Total cells lysates and MT fractions were prepared as previously described . Constant protein amounts (10 μg) were loaded onto gels for total cell lysate analysis, while constant α-tubulin amounts were used for MT fraction analysis. After 9% SDS-PAGE separation, transfer onto PVDF membranes and saturation with 10% non-fat dry milk, blots were probed with selected primary antibodies against: α-tubulin (clone DM1-A) and acetylated-α-tubulin (Sigma-Aldrich), Detyr-tubulin (AbCys), SEPT2 and 11 (Atlas), SEPT7 (H120), SEPT8 (N15), EB1 (H70), CLIP170 (H300) and Survivin (Santa-Cruz Biotechnology), MCAK (Abnova), MAP4 (BD Biosciences), TTLL1 (AbCam), GFP (Cell Signaling), V5 (Invitrogen). Anti-Tyr-tubulin (clone YL1/2), anti-polyglutamylated-tubulin (clone GT335) and anti-SEPT9_i1, 3 and 4 antibodies were kindly provided by Dr L. Lafanechère (Institut Bonniot, Grenoble, France), Dr P. Denoulet (UPMC, Paris, France) and Pr P. Cossart (Institut Pasteur, Paris, France), respectively. The anti-long chain-polyglutamylated-tubulin (polyE) antibody was prepared and characterized by Drs C. Janke (Institut Curie, Orsay, France) and T. Surrey (London Research Institute, London, England). Protein bands were visualized with respective HRP-conjugated secondary antibodies and the ECL detection kit (Pierce). Western-blot quantification was performed after film digitization using the ImageJ software (http://imagej.nih.gov/ij/). All the quantitative data are the ratio of the intensity of the protein of interest to that of α-tubulin for the blot shown, which is representative of the blots obtained from at least 3 independent experiments.
Immunoprecipitation experiments were performed on MT fractions that were obtained as described in Froidevaux-Klipfel et al. . It is to note that after plasma membrane solubilisation and cytosol removal in a MT-stabilizing buffer, MTs were extensively depolymerized by calcium upon extraction. Thus, the MT fraction contains the MT-associated proteins and the formerly polymerized tubulin subunits. Immediately after fractionation or two days after appropriate cell transfections, MT fractions were incubated with rabbit anti-SEPT2 antibody or rabbit non-specific serum-coated protein G sepharose beads (GE Healthcare), or with anti-GFP/YFP-coated beads (GFP Trap®_M kit, Chromotek) in a buffer containing 10 mM Tris pH 7.5, 150 mM NaCl, 5 mM EDTA, 1% CHAPS and a mixture of protease and phosphatase inhibitors. After constant rotation at 4°C for 16 h, the beads were washed four times in ice-cold wash buffer (10 mM Tris pH 7.5, 150 mM NaCl, 5 mM EDTA) with the salt concentration increased to 300 mM in the last two washing steps. Protein samples were then boiled in Laemmli buffer before immunoblot analysis.
Immunofluorescence and microscopy
Cells grown on glass coverslips were immunostained with primary antibodies as indicated or TRITC-conjugated phalloidin (Sigma-Aldrich) to probe actin, after fixation with 3.75% paraformaldehyde/PBS, permeabilization with 0.05% Saponin/PBS and blocking with 0.5% BSA/PBS. Secondary antibodies were Alexa Fluor 488- or 555-conjugated antibodies against rabbit or mouse IgGs (Molecular Probes). For live MT tracking and dynamic instability measurements, cells grown on glass coverslips were transfected with GFP-DDA3 (kindly provided by Dr G. Fang, Stanford University, CA, USA). Coverslips were mounted in a microchamber and maintained at 37°C using a PeCon on-stage thermal controller.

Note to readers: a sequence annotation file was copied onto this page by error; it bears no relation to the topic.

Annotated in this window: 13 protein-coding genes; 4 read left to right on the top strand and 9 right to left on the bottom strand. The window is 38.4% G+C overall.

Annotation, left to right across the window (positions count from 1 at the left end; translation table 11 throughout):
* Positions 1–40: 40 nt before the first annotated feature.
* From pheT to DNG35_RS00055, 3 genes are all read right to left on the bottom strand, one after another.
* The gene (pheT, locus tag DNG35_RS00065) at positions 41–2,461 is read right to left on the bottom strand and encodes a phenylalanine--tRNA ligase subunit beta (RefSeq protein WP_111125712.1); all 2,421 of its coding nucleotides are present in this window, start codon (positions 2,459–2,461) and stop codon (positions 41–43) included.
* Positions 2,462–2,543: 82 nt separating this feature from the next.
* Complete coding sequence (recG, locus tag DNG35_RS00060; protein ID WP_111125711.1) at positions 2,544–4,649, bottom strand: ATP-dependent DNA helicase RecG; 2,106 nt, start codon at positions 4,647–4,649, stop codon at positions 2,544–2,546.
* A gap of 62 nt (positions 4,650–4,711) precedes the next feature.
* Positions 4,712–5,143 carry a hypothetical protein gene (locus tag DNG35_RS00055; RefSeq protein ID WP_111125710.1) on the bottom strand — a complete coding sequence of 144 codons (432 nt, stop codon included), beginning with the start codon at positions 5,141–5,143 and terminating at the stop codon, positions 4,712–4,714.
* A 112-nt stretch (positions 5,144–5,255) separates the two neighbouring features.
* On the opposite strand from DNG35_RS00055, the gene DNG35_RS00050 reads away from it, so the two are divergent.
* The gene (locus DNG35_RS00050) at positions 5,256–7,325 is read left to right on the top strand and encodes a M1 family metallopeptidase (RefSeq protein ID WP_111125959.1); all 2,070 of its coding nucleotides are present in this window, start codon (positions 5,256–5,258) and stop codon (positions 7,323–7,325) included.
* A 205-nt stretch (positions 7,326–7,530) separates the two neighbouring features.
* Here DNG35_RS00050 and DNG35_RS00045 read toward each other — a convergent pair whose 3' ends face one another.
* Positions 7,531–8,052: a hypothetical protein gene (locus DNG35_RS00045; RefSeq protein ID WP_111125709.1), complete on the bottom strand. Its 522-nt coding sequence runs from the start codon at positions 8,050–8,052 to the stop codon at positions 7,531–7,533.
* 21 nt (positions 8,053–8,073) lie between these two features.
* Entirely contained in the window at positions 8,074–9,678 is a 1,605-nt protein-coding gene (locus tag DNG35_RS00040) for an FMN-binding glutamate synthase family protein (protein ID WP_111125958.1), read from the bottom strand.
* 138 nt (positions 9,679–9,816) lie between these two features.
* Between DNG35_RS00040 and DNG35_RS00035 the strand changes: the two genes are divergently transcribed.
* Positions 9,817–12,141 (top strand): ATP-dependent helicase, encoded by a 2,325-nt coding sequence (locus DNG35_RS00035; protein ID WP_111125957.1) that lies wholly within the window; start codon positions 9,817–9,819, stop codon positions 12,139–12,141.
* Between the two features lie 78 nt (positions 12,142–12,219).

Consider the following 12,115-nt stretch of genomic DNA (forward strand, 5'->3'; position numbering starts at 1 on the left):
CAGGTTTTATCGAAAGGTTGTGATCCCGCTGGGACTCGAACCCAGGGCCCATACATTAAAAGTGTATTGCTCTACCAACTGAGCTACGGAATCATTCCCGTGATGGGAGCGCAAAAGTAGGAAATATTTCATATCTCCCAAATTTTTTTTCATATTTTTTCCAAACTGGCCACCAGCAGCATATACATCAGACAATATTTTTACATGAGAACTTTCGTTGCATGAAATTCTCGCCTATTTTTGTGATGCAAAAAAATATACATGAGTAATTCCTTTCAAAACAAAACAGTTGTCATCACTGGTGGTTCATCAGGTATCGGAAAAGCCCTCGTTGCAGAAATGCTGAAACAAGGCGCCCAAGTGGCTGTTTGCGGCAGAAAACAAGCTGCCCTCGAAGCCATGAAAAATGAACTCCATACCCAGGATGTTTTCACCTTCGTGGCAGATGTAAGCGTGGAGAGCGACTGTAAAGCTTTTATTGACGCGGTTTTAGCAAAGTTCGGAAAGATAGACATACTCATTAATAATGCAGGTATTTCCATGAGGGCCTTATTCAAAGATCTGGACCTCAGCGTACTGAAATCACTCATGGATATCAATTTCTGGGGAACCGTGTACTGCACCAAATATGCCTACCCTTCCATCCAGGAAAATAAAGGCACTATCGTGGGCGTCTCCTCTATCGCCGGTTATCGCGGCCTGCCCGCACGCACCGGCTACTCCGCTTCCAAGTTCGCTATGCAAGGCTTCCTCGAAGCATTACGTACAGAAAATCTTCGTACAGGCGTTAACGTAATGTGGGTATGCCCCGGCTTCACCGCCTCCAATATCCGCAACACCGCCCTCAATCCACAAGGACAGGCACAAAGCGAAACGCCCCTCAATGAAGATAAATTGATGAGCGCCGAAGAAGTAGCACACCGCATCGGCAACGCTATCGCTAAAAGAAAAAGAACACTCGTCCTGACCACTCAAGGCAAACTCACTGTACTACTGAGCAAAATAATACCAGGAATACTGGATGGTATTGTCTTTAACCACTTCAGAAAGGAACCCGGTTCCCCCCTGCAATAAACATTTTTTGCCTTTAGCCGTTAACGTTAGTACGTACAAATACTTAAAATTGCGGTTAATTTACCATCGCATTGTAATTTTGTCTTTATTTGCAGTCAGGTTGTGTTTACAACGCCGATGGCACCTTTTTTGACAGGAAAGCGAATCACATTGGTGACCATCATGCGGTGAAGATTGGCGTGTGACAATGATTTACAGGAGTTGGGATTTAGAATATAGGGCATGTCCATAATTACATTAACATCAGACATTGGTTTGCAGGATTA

Images or time-lapse sequences were acquired using a Scion CFW1312M CCD camera on a Leica DMLB microscope (100x 1.3 NA objective), driven from an Apple iMac computer and homemade software.
Quantification and analysis of microtubule dynamics
The quantification and analysis of MT dynamics was performed as previously described . The duration, extent and rate for a selected phase were determined by a linear regression of life history plots in Microsoft Excel. The mean duration, extent, growth and shrinking rates and the average duration of pause and lifespan resulted from the tracking of a minimum of 8 MTs from at least 3 cells in each condition. Catastrophe and rescue frequencies were calculated as described in .
Quantitative data are the means ± s.e.m. of at least three independent experiments. Taxol® cytotoxicity measurements and MT dynamic instability parameters were compared using Student's t test. The following symbols were used: * means p < 0.05, ** means p < 0.01, and *** means p < 0.001.
ACKNOWLEDGMENTS AND FUNDING
We thank Claudine Deloménie (Trans-Prot Platform, Institut Paris-Sud d'Innovation Thérapeutique, Châtenay-Malabry, France) for technical assistance in quantitative RT-PCR experiments, the PLAIMMO platform (IPSIT-SFR, Clamart, France) where cell cycle has been analyzed and Béatrice Benoit for critical reading of the manuscript.
This work was supported by the Ministère de l'Enseignement Supérieur et de la Recherche, the Comité des Hauts de Seine of the Ligue contre le Cancer and by grants to L.F.-K. and B.T. from the Ministère de la Recherche.
The unit UMR 996 is a member of the Laboratory of Excellence in Research on Medication and Innovative Therapeutics.